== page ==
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World J Hematol. May 6, 2013; 2(2): 20-43
Published online May 6, 2013. doi: 10.5315/wjh.v2.i2.20
Aspirin responsive platelet thrombophilia in essential thrombocythemia and polycythemia vera
Jan Jacques Michiels, Fibo WJ Ten Kate, Peter J Koudstaal, Perry JJ Van Genderen
Jan Jacques Michiels, Department of Medicine, Erasmus Medical Center, Erasmus University Rotterdam, 3015 GE, Rotterdam, The Netherlands
Jan Jacques Michiels, Department of Hematology University Hospital Antwerp, B-2650 Edgem, Antwerp, Belgium
Jan Jacques Michiels, European Working Group on Myeloproliferative Neoplasms, Goodheart Institute and Foundation, 3069 AT, Rotterdam, The Netherlands
Fibo WJ Ten Kate, Department of Pathology, Erasmus Medical Center, Erasmus University Rotterdam, 3015 GE, Rotterdam, The Netherlands
Peter J Koudstaal, Department of Neurology, Erasmus Medical Center, Rotterdam, Erasmus University Rotterdam, 3015 GE, Rotterdam, The Netherlands
Perry JJ Van Genderen, Department of Internal Medicine, Haven Hospital, 3011 TD, Rotterdam, The Netherlands
Perry JJ Van Genderen, Erasmus Medical Center, Rotterdam, 3015 GE, Rotterdam, The Netherlands
Author contributions: Michiels JJ wrote the manuscript, discovered the platelet-mediated microvascular disturbances in thrombocythemia and conducted the studies on the etiology of platelet thrombophilia in thrombocythemia; Ten Kate FWJ performed the pathology study on skin biopsies from erythromelalgic areas and bone marrow histology for detection of early stage essential thrombocythemia and polycythemia vera; Van Genderen PJJ performed the platelet kinetic, platelet function and coagulation studies; Koudstaal PJ analyzed and interpreted the neurological, ocular and visual manifestations as part of the broad spectrum of aspirin responsive microvascular disturbances in thrombocythemia.
Correspondence to: Jan Jacques Michiels, MD, PhD, European Working Group on Myeloproliferative Neoplasms, Goodheart Institute and Foundation, Erasmus Tower, Veenmos 13, 3069 AT, Rotterdam, The Netherlands.
Telephone: +31-62-6970534 Fax: +31-10-4212054
Received: August 12, 2012
Revised: December 21, 2012
Accepted: January 5, 2013
Published online: May 6, 2013

Essential thrombocythemia (ET) and polycythemia vera (PV) frequently present with erythromelalgia and acrocyanotic complications, migraine-like microvascular cerebral and ocular transient ischemic attacks (MIAs) and/or acute coronary disease. The spectrum of MIAs in ET range from poorly localized symptoms of transient unsteadiness, dysarthria and scintillating scotoma to focal symptoms of transient monocular blindness, transient mono- or hemiparesis or both. The attacks all have a sudden onset, occur sequentially rather than simultaneously, last for a few seconds to several minutes and are usually associated with a dull, pulsatile or migraine-like headache. Increased hematocrit and blood viscosity in PV patients aggravate the microvascular ischemic syndrome of thrombocythemia to major arterial and venous thrombotic complications. Phlebotomy to correct hematocrit to normal in PV significantly reduces major arterial and venous thrombotic complications, but fails to prevent the platelet-mediated erythromelalgia and MIAs. Complete long-term relief of the erythromelalgic microvascular disturbances, MIAs and major thrombosis in ET and PV patients can be obtained with low dose aspirin and platelet reduction to normal, but not with anticoagulation. Skin punch biopsies from the erythromelalgic area show fibromuscular intimal proliferation of arterioles complicated by occlusive platelet-rich thrombi leading to acrocyanotic ischemia. Symptomatic ET patients with erythromelalgic microvascular disturbances have shortened platelet survival, increased platelet activation markers β-thromboglobulin (β-TG), platelet factor 4 (PF4) and thrombomoduline (TM), increased urinary thromboxane B2 (TXB2) excretion, and no activation of the coagulation markers thrombin fragments F1+2 and fibrin degradation products. Inhibition of platelet cyclooxygenase (COX1) by aspirin is followed by the disappearance and no recurrence of microvascular disturbances, increase in platelet number, correction of the shortened platelet survival times to normal, and reduction of increased plasma levels of β-TG, PF4, TM and urinary TXB2 excretion to normal. These results indicate that platelet-mediated fibromuscular intimal proliferation and platelet-rich thrombi in the peripheral, cerebral and coronary end-arterial microvasculature are responsible for the erythromelalgic ischemic complications, MIAs and splanchnic vein thrombosis. Baseline platelet P-selectin levels and arachidonic acid induced COX1 mediated platelet activation showed a highly significant increase of platelet P-selectin expression (not seen in ADP and collagen stimulated platelets), which was significantly higher in JAK2V617F mutated compared to JAK2 wild type ET.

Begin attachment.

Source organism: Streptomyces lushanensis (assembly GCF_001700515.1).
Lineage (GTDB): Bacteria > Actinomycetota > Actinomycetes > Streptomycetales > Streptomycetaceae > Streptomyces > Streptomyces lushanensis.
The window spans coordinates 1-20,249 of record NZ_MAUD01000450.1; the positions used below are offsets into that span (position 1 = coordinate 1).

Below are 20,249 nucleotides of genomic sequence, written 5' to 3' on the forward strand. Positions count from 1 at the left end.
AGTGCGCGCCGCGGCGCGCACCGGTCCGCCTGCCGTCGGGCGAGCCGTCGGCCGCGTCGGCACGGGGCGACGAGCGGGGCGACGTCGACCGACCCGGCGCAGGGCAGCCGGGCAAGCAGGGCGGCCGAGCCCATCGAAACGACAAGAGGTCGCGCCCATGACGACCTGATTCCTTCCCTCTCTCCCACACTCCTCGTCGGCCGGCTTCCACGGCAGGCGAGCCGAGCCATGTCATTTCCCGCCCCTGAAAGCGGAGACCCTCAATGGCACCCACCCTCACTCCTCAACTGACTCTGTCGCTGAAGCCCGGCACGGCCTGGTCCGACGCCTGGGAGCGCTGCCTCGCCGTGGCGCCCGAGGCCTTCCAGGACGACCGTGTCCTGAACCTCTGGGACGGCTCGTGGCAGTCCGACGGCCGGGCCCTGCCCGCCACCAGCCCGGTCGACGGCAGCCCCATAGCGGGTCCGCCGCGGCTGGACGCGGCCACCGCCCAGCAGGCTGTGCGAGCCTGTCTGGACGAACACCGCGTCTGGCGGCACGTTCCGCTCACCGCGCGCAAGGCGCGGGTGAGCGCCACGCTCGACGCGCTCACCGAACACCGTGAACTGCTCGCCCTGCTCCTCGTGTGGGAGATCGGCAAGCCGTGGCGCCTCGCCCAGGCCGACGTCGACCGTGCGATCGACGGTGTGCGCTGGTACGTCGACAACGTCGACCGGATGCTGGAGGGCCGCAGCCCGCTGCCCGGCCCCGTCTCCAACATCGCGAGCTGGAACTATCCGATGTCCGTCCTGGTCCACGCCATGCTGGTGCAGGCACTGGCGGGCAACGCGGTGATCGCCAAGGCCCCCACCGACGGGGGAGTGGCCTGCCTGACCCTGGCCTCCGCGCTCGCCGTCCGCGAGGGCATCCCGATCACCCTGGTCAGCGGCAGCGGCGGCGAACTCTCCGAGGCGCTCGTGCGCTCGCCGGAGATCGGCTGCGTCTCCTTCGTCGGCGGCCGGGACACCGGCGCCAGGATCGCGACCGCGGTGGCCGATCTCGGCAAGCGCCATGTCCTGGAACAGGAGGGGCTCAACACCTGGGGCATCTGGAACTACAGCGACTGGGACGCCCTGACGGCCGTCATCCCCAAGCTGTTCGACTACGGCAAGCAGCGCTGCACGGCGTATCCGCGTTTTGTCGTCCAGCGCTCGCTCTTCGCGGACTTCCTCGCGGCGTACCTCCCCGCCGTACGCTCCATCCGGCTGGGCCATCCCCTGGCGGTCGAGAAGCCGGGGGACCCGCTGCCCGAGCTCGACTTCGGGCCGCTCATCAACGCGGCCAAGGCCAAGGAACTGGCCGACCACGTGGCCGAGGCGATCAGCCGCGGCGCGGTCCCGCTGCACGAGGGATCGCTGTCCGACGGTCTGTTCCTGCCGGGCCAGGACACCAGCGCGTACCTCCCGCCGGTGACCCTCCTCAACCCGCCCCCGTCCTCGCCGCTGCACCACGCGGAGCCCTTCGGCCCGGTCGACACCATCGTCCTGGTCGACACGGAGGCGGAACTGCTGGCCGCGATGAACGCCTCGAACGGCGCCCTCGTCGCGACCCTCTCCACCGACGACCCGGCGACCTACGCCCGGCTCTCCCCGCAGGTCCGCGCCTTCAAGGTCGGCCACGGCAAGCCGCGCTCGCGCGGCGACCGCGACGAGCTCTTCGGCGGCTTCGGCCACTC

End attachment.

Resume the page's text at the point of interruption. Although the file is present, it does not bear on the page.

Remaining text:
Keywords: Erythromelalgia, Migraine-like cerebral transient ischemic attacks, Platelets, β-thromboglobulin, Thrombomoduline, Thrombosis, Aspirin, Anticoagulation, Arterial platelet thrombophilia, Essential thrombocythemia, Polycythemia vera